I am one of the uniformed characters in a 9-to-5 office who works above this unruled, open place. Working so close to the tunnel, one day I decided to visit. Walking on high heels, my formal clothes indicating my place in the pecking order, a member of London’s status quo. After leaving the office, before entering the tunnel, I changed my heels for sneakers. With this shift, I started to feel more relaxed, more comfortable in my own skin. Although I was shorter than 10 minutes before, I was big on spirit.
He described painting in the tunnel as “a great fusion of energy with other artists, even if they’re not on the wall at the same time as you. Energy travels with people, and your energy is in everything you create. I like to absorb from other artists, a piece of soul from their work, and leave a piece of mine for the next creator.”
The tunnel was full of people; families painting with their kids, what appeared to be professional artists, some amateurs, art enthusiasts, and photographers. I spoke with one graffiti artist named Miguel. He came all the way from Motañitas, a surf paradise in Ecuador, just to get a glimpse of London’s artistic vibe. He described painting in the tunnel as “a great fusion of energy with other artists, even if they’re not on the wall at the same time as you. Energy travels with people, and your energy is in everything you create. I like to absorb from other artists, a piece of soul from their work, and leave a piece of mine for the next creator.”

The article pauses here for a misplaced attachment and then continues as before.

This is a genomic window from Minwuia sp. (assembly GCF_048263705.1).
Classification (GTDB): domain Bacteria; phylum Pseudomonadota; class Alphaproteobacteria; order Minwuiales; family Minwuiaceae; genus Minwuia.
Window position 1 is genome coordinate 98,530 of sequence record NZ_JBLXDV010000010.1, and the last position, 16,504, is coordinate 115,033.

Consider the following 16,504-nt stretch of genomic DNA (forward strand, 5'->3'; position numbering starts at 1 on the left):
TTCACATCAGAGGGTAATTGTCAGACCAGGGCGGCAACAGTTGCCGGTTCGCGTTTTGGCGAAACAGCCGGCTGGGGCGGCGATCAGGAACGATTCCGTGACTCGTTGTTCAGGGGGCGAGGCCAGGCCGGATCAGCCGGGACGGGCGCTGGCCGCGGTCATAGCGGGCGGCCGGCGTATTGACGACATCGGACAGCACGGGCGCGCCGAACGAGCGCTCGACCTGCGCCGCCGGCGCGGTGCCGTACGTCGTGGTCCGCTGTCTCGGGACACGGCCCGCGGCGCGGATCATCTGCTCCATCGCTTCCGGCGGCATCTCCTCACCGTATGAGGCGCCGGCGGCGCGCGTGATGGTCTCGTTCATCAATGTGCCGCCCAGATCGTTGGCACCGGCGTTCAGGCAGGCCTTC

As I kept on walking, I caught sight of a dancer, moving to a hip-hop beat, while a cameraman captured her every move. When I talked with them, I found out they were shooting a music video. Both Londoners, Isaac, the filmmaker, was raised in the neighbourhood and chose this location for the video because “graffiti presents a good visual for the video. Plus, I like the energy and the urban style here.”
Dxchess, the video’s star, told me she’s been dancing since she was 6 years old, and that she loves to dance in the Banksy Tunnel in particular. She explained, “I like the street culture that this place represents. I think it’s linked with what I want to transmit in my different representations of art. I have met graffiti writers who helped me make a logo, or a visual piece that I needed.”
…Graffiti culture helped this place be reborn. Thanks to Banksy’s initiative, this tunnel has become a regular spot for artists from around the world to come and paint, to dance, to be creative in all its forms.
By the time I got to the other end of the tunnel, my mind was racing. All the information I learned had shown me how graffiti culture helped this place be reborn. Thanks to Banksy’s initiative, this tunnel has become a regular spot for artists from around the world to come and paint, to dance, to be creative in all its forms. The tunnel links artists from different disciplines together, forming a community. As the tunnel shows, sometimes graffiti the only way to make a building beautiful again.
Candelaria Barandiarán was born and raised in Buenos Aires, Argentina. Her passion for learning different cultures has led her to live in Hawaii, California, France and now the UK, where she resides in London. Candelaria has written articles and short stories for several publications such as Tundra, Argentina Cultural Exchange, WorldPackers, Chicas in New York, and currently writes a column for The Londoner blog “People Who Do Things”. When she is not traveling or meeting new people, you can find her in a vintage bookshop.